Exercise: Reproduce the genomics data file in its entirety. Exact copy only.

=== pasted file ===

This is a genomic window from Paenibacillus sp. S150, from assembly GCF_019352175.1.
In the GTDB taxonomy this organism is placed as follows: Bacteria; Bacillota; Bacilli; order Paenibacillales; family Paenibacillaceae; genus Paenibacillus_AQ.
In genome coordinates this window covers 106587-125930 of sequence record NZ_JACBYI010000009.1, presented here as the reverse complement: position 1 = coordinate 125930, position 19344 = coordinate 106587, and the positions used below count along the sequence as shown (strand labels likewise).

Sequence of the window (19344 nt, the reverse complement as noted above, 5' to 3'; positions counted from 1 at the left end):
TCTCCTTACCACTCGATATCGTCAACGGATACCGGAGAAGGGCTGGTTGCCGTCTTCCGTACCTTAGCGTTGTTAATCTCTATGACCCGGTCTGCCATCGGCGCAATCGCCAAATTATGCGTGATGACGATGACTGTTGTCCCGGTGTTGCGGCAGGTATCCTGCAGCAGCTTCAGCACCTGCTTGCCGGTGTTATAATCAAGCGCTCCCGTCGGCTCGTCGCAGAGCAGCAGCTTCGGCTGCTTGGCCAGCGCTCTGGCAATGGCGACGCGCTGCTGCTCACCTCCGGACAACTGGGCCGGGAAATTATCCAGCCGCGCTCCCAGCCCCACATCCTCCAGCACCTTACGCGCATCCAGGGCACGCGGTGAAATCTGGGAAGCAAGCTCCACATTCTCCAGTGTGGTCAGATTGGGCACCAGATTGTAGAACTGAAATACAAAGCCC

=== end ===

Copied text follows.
This is a genomic window from Paenibacillus sp. S150, from assembly GCF_019352175.1.
In the GTDB taxonomy this organism is placed as follows: Bacteria; Bacillota; Bacilli; order Paenibacillales; family Paenibacillaceae; genus Paenibacillus_AQ.
In genome coordinates this window covers 106587-125930 of sequence record NZ_JACBYI010000009.1, presented here as the reverse complement: position 1 = coordinate 125930, position 19344 = coordinate 106587, and the positions used below count along the sequence as shown (strand labels likewise).

Sequence of the window (19344 nt, the reverse complement as noted above, 5' to 3'; positions counted from 1 at the left end):
TCTCCTTACCACTCGATATCGTCAACGGATACCGGAGAAGGGCTGGTTGCCGTCTTCCGTACCTTAGCGTTGTTAATCTCTATGACCCGGTCTGCCATCGGCGCAATCGCCAAATTATGCGTGATGACGATGACTGTTGTCCCGGTGTTGCGGCAGGTATCCTGCAGCAGCTTCAGCACCTGCTTGCCGGTGTTATAATCAAGCGCTCCCGTCGGCTCGTCGCAGAGCAGCAGCTTCGGCTGCTTGGCCAGCGCTCTGGCAATGGCGACGCGCTGCTGCTCACCTCCGGACAACTGGGCCGGGAAATTATCCAGCCGCGCTCCCAGCCCCACATCCTCCAGCACCTTACGCGCATCCAGGGCACGCGGTGAAATCTGGGAAGCAAGCTCCACATTCTCCAGTGTGGTCAGATTGGGCACCAGATTGTAGAACTGAAATACAAAGCCC